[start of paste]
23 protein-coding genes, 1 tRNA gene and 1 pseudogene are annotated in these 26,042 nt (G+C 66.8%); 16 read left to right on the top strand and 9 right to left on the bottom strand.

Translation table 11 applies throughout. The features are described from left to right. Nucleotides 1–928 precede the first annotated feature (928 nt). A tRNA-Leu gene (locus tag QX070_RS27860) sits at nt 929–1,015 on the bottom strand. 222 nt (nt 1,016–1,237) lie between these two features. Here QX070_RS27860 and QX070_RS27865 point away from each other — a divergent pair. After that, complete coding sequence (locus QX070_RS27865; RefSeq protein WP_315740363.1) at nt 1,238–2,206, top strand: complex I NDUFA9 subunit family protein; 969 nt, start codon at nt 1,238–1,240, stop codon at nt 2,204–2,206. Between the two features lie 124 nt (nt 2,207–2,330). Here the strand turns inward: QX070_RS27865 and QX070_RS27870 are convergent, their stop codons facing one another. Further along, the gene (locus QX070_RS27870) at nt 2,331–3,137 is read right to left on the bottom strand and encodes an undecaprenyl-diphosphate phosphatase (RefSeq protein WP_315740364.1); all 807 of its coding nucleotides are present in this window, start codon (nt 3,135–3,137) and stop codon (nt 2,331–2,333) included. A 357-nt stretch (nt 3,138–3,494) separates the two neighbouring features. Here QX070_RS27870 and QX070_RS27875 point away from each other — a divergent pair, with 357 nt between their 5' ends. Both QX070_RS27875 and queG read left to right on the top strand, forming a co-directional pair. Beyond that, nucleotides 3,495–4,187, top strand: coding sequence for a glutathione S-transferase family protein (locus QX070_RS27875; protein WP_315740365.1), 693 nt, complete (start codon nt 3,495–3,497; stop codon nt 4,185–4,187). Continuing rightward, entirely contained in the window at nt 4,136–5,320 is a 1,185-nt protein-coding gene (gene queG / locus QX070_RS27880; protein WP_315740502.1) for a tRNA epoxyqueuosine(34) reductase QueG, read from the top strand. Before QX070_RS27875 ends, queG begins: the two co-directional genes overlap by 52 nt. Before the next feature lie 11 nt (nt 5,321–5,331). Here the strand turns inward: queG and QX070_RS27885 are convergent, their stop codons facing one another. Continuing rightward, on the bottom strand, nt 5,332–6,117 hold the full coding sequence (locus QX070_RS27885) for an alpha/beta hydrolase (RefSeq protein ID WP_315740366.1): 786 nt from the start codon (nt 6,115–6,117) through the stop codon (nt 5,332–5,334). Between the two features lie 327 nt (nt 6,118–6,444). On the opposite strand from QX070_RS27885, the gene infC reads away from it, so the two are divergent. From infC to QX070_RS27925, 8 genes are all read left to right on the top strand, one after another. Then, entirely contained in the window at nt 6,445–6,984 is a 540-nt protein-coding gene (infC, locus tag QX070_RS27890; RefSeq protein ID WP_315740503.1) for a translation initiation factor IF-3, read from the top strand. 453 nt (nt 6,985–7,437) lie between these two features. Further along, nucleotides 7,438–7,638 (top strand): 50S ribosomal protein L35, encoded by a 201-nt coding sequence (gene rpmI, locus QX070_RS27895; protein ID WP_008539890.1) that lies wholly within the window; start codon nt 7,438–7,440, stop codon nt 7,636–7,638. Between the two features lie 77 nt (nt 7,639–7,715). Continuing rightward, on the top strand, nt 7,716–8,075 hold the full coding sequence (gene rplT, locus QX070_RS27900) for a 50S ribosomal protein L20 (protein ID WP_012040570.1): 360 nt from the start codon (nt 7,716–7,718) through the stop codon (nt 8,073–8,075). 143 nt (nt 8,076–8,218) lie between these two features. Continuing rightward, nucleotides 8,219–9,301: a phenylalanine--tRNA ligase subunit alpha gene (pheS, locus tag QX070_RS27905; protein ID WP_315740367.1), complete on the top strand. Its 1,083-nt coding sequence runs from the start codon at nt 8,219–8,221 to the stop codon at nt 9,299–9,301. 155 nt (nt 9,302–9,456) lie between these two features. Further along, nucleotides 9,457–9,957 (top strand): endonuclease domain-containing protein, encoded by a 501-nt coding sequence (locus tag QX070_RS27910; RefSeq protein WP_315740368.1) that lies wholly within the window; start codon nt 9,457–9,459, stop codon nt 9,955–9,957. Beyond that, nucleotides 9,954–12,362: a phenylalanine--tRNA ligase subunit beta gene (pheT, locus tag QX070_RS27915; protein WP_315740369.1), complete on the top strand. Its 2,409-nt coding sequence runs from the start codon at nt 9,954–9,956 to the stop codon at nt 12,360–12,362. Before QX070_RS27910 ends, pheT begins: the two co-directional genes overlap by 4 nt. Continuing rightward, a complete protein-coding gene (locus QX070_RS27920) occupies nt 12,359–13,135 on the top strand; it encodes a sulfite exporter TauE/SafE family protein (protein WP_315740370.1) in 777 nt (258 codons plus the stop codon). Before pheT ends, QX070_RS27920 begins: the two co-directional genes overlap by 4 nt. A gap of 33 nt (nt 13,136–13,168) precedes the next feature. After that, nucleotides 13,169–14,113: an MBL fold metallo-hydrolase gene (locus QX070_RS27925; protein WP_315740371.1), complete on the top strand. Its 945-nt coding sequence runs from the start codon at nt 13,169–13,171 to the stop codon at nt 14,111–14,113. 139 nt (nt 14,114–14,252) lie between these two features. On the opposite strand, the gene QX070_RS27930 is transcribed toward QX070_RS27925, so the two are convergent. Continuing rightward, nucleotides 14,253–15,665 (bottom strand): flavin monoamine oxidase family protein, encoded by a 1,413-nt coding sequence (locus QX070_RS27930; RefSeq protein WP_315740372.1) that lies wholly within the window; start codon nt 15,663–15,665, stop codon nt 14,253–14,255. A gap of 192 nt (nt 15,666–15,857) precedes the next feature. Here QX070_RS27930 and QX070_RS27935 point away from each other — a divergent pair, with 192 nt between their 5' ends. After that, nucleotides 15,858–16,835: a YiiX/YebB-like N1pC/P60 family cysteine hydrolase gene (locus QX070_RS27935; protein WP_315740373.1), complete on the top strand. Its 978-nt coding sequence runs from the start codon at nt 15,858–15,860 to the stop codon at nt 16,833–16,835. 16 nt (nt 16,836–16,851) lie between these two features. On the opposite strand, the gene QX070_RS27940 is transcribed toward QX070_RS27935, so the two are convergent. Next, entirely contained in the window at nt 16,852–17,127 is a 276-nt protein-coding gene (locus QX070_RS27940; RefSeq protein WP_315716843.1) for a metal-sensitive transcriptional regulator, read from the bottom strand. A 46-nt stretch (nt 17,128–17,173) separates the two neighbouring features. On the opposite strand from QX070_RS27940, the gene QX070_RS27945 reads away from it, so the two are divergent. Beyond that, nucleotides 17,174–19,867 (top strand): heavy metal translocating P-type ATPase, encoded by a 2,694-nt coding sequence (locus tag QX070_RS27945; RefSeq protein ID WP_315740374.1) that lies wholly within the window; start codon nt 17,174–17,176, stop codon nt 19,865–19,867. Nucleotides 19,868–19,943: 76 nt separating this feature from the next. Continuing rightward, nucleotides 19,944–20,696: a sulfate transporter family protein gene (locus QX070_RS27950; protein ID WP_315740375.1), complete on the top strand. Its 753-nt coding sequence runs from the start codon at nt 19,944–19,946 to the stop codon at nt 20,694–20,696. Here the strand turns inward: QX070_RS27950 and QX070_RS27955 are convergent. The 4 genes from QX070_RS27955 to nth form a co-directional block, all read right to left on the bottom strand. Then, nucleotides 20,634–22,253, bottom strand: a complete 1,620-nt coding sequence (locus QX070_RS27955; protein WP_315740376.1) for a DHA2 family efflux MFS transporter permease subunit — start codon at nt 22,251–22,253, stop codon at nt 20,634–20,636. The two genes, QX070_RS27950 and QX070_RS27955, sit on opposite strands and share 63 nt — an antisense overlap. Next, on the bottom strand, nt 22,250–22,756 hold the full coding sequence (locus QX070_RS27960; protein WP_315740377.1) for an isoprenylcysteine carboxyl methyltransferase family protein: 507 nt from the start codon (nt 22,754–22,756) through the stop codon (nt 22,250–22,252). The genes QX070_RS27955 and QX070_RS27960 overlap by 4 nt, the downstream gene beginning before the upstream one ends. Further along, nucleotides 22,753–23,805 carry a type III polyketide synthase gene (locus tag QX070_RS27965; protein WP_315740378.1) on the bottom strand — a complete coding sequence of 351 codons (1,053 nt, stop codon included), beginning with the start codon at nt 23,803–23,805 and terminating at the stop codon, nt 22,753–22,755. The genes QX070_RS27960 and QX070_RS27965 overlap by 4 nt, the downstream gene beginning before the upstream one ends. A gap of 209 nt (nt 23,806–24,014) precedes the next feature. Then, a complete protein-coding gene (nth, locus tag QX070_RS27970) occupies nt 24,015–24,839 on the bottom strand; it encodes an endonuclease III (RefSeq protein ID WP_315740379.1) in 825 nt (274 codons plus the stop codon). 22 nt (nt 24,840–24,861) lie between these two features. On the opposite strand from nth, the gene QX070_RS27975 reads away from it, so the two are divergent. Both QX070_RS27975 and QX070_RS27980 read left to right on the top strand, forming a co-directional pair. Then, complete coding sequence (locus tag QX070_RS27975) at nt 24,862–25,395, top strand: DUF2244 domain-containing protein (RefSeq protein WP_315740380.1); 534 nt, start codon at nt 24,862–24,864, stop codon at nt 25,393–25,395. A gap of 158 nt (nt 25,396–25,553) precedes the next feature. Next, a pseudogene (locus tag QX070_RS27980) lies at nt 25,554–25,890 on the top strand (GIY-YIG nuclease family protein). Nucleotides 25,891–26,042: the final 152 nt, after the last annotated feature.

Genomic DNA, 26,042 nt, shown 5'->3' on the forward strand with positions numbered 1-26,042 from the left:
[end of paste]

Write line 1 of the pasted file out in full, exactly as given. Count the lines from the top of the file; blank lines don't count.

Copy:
23 protein-coding genes, 1 tRNA gene and 1 pseudogene are annotated in these 26,042 nt (G+C 66.8%); 16 read left to right on the top strand and 9 right to left on the bottom strand.